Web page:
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Bruins Do Shit In The First Day Of Free Agency. Duh.

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Every July, (some) Bruins fans are like characters in “Men In Black” that run into Tommy Lee and the Fresh Prince—their minds have been wiped clean. They keep expecting their team, still a legit contender without Jarome Iginla, to make some grand, overpaid splash on the first day of free agency, despite years of evidence indicating that’s exactly what they won’t do. I really don’t know why they expected the Bruins to be players yesterday (and judging by the silly money that was thrown around, Bs fans should be okay that their team stood pat for one day).

But they didn’t have much of a choice either. Pete Chiarelli is presently doing a bid in cap jail thanks to bonus money paid to Iginla, Torey Krug, and Dougie “All Right” Hamilton. A nice Cup run would’ve made this all go down a little easier but that wasn’t even close to happening so this is just salt in the wound. And he still needs to sign RFAs Krug and Reilly Smith as well as fill out the rest of the roster (four other openings). Oh, and he has $5.6M to do all that with. So yeah, not sure why people thought GMPC was going to suddenly morph into a drunken Glen Sather yesterday.

There’s an irony in this of course. For years, the franchise was rightfully pilloried for its cheap prick ways. But now, with lots of shiny toys available, the Bruins can’t play with any of them because they spent too much money.

It’s obvious that the team will need to make trades in order to be cap-compliant before the 2014-15 season opens. The front office elected to once again not use either a compliance buyout or a standard buyout in order to provide some relief. But it’s worth noting that trading a guy and getting assets back for him is better than buying him out and being stuck with his cap hit for years. There’s still plenty of time to make trades. And if Chiarelli got a taker for Rich Peverley’s deal, he’ll get somebody to take on Chris Kelly’s $3M for the next two years (provided he’s comfortable with Carl Soderberg at center and willing to trade Kelly).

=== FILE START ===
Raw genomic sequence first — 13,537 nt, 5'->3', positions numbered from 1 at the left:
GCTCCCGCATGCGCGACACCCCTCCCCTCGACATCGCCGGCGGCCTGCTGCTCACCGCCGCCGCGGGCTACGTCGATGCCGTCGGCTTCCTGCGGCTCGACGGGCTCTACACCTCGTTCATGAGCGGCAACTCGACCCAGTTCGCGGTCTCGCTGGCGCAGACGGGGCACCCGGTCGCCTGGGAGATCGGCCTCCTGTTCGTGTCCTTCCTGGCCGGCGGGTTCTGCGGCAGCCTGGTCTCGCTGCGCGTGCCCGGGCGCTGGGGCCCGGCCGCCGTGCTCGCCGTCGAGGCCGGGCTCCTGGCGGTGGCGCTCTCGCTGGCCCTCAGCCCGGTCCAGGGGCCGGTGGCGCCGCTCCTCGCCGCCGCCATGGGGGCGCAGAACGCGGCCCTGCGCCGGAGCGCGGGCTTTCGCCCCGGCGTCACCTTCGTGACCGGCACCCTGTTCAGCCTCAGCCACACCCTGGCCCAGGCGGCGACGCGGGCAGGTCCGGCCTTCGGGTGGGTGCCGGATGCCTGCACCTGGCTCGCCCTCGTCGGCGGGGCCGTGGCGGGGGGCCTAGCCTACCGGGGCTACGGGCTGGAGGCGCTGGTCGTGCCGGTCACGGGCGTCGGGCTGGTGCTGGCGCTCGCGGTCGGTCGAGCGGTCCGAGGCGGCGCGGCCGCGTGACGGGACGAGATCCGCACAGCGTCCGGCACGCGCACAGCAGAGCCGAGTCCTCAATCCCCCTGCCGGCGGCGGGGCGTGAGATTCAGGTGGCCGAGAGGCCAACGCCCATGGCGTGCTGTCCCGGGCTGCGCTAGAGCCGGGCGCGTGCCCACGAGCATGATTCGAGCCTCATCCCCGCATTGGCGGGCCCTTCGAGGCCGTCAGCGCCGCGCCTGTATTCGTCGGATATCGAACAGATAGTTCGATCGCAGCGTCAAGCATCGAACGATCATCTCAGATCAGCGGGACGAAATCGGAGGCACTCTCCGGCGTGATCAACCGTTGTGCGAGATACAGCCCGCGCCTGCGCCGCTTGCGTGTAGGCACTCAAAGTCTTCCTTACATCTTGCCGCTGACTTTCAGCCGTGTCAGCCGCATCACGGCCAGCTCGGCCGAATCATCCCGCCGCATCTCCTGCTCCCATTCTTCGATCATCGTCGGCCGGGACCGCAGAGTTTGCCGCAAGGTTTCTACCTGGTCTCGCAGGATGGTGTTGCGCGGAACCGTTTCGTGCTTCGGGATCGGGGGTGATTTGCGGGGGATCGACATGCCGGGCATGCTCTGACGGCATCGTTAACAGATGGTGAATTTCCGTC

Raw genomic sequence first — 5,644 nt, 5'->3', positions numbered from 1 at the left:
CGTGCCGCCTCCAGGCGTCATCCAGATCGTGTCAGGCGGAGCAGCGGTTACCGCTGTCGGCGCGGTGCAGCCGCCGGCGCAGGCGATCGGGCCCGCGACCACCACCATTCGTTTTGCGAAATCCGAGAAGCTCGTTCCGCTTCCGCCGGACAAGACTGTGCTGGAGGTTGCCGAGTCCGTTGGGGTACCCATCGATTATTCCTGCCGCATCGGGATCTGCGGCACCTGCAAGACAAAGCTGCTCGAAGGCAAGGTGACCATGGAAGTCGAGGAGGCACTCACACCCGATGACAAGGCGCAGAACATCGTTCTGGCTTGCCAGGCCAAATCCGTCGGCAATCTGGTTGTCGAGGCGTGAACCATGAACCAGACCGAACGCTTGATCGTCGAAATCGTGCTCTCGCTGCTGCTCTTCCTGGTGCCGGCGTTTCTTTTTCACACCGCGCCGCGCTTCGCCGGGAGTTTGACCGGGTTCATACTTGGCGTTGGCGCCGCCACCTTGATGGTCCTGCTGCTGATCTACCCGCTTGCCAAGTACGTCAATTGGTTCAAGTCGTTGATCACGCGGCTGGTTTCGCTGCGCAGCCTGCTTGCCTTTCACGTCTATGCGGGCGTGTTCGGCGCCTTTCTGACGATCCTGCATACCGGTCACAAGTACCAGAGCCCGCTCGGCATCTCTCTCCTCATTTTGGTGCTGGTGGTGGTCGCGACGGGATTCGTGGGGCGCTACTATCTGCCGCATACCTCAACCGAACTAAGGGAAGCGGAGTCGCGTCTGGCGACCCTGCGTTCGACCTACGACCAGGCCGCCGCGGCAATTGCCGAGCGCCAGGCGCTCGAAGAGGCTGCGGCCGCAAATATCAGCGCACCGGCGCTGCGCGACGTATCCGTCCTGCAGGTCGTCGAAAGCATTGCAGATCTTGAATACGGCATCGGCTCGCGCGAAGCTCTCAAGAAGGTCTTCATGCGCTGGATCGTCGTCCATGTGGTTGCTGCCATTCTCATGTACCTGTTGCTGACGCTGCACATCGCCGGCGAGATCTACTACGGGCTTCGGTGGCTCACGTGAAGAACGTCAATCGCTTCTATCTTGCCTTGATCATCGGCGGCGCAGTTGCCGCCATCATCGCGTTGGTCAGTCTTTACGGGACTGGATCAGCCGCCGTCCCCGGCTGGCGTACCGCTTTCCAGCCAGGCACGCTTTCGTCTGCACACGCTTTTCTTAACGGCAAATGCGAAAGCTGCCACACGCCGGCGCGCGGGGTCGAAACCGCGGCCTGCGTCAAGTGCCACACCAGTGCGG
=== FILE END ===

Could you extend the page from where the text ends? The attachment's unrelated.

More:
Are the Bs a better team today? Hell, no. They lost Jarome Iginla. Am I disappointed today? Not really. I wasn’t expecting anything yesterday and I don’t think trading (likely) two guys to make room for Iginla for one year (and probably risking more bonus overages) would have been a prudent move. The 2004 Jarome Iginla was irreplaceable. The 2013-14 version, while still a highly valuable player, is one that can be replaced. It’s a shame he couldn’t stay and it would’ve been great to have the future HOFer for another year. Great fit, awful timing. But when a team is offering you what Colorado offered him, you can’t blame a 37-year-old guy for taking three years guaranteed totalling $16M vs. one year at maybe $5-6M.

As for his spot on the ice, the team should simply slide Loui Eriksson in his spot. I thought the team should’ve give Loui a shot at playing with the top line but that never happened once Iginla was brought in. But this line looked pretty damn good when they played together while Iginla rested up for the playoffs. And now that he’s healed from his back-to-back concussions (as much as one heals from such injuries), it’s not a stretch to think he replaces Iginla’s 30 goals. Because of the head injuries, he had a tough regular season. But he was one of the Bruins best forwards during the playoffs. And frankly, he belongs in the top six—the Bruins didn’t trade for him to play him on the third line.

As for replacing Loui’s spot on the third line, that could hypothetically be taken by any number of youngsters looking to stick with the big club. Or perhaps a cheap vet brought in after some salary gets dumped via trade (Dustin Penner is a big RW with two Cups, a shitload of career earnings, and he shows up in the playoffs, you could do much worse than him). I know Radim Vrbata’s name is getting tossed around a lot but he’ll be too expensive if he has that much interest in him.

For those of you panicking, take a few deep breaths. It’s July 2nd. The season doesn’t start for another three months. That’s plenty of time for the front office to work on filling out the roster and making whatever changes they see fit. Just be thankful your team didn’t sign Deryk Engelland to a three-year deal averaging $2.9M per year. Or Benoit Pouliot to a 5 year/$20M deal (not a typo).